- Shopping Bag ( 0 items )
The New YorkerPut 'em both up, insect, before I comb your hair with lead" is not a promising start to a friendship. But with the first line ever exchanged on film between Stan Laurel and Oliver Hardy, in "The Lucky Dog" (1921), the two were already "in perfect physical synch," Simon Louvish writes in the forthcoming Stan and Ollie. The pair's humor involved a lot of smashing -- falling crockery, specially built collapsible Model Ts, and the inexplicable flying pie. ("You know, you never saw where it came from," Laurel commented.) The backgrounds of the two men were as distinct as their physiognomies; Arthur Stanley Jefferson, the thin one with the worried face, was from northwest England, and the rotund Oliver Norvell Hardy came from Harlem, Georgia. But over the course of hundreds of shorts and features, "the boys" (often thinly disguised as detectives, sailors, or jailbirds) and their antics brought Depression-era audiences the relief of slapstick misadventure instead of real-life pain. "Ordinary life is fraught with peril," Louvish writes, and it "can be survived only moment by moment."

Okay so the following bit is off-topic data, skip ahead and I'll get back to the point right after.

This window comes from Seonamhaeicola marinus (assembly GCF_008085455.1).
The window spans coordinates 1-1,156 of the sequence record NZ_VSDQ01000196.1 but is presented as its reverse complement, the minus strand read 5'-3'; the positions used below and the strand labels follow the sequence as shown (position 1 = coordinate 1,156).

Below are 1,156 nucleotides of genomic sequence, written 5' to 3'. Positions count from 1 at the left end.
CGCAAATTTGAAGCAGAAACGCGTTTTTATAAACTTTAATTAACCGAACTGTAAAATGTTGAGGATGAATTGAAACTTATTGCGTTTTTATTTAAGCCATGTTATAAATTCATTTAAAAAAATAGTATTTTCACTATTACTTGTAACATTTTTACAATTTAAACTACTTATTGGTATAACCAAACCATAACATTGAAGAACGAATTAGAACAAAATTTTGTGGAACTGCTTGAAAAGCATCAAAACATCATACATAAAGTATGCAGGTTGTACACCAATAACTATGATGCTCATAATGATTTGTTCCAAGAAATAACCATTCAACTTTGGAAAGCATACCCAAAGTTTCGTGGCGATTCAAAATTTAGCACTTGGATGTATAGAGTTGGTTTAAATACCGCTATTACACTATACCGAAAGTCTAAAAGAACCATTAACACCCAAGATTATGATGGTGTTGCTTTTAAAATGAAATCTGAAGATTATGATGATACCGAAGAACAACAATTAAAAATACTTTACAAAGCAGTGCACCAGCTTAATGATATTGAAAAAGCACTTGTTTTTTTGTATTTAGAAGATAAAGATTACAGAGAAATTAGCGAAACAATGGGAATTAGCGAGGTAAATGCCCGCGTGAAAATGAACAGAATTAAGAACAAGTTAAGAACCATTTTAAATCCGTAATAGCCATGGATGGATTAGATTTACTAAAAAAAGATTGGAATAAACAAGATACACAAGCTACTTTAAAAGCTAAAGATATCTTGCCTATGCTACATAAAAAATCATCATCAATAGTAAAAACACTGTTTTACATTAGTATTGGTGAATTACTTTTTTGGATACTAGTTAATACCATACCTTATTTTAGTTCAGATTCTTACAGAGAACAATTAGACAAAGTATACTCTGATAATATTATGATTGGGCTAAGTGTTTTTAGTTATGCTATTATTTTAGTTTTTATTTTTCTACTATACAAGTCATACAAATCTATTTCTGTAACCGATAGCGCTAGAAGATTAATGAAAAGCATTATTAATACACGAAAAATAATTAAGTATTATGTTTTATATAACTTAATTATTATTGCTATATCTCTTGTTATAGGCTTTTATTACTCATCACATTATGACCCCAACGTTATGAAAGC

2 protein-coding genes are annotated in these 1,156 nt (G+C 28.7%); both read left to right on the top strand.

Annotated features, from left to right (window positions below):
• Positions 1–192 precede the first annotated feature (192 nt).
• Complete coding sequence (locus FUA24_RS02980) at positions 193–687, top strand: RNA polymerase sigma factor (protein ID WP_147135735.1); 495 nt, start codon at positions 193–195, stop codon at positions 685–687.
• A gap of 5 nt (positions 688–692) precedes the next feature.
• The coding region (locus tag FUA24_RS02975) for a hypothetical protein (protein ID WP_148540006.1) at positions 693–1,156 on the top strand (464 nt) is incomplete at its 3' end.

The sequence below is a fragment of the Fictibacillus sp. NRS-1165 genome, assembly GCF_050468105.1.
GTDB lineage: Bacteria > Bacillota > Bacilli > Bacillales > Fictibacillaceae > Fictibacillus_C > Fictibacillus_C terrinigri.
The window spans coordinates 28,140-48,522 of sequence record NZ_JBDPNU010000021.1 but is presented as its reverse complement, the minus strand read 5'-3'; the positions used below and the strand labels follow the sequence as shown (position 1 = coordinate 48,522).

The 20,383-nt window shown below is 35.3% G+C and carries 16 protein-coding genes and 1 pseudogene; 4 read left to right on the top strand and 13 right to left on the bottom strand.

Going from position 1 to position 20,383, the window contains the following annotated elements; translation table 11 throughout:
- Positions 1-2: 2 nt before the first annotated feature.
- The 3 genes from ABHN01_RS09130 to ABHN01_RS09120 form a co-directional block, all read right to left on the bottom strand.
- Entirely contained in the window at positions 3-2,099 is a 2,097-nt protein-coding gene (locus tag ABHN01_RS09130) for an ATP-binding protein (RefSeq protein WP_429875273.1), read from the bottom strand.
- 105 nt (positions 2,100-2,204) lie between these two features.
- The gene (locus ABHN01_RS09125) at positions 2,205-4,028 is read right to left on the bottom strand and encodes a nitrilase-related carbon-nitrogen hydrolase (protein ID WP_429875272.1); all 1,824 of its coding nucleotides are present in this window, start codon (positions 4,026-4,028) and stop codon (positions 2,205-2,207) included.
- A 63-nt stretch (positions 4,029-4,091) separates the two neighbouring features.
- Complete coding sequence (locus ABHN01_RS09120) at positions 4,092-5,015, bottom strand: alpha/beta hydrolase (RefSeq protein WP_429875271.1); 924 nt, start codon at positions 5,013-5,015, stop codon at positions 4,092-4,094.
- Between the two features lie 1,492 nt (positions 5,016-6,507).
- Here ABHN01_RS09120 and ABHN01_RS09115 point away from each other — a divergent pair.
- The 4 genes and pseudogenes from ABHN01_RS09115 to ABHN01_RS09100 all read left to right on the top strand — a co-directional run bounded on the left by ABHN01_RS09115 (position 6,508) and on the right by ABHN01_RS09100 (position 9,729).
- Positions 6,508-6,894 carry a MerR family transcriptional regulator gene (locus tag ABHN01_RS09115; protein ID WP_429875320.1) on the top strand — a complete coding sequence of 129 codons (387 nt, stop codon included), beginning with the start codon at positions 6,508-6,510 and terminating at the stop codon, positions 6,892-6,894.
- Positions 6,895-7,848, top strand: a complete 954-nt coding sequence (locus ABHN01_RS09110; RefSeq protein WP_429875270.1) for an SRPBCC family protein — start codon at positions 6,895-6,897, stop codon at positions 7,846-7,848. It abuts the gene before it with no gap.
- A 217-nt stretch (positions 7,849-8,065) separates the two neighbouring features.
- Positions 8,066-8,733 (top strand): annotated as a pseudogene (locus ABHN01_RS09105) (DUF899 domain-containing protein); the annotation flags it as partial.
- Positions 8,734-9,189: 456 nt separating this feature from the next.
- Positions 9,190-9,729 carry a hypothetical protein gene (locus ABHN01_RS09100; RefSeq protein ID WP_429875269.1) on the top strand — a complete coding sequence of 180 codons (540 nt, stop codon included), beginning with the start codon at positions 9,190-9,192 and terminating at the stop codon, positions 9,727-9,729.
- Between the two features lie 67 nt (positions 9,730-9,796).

This was the philosophy, certainly, of the comedic filmmaker and actor Harold Lloyd, most famous as the bespectacled young man clinging to the face of a giant clock in his silent film "Safety Last!" (1923). With almost two hundred films in all, Lloyd was once so popular that he was known to French audiences merely as "lui" (him). Jeffrey Vance and Suzanne Lloyd, in Harold Lloyd: MasterComedian, note that he did not make the transition to talkies easily; the films downplayed the visual gags that were Lloyd's brilliance. "Practically all the gags that I did -- with one or two exceptions -- were all something that could happen," Lloyd said. "It wasn't very probable, but it could happen."(Lauren Porcaro)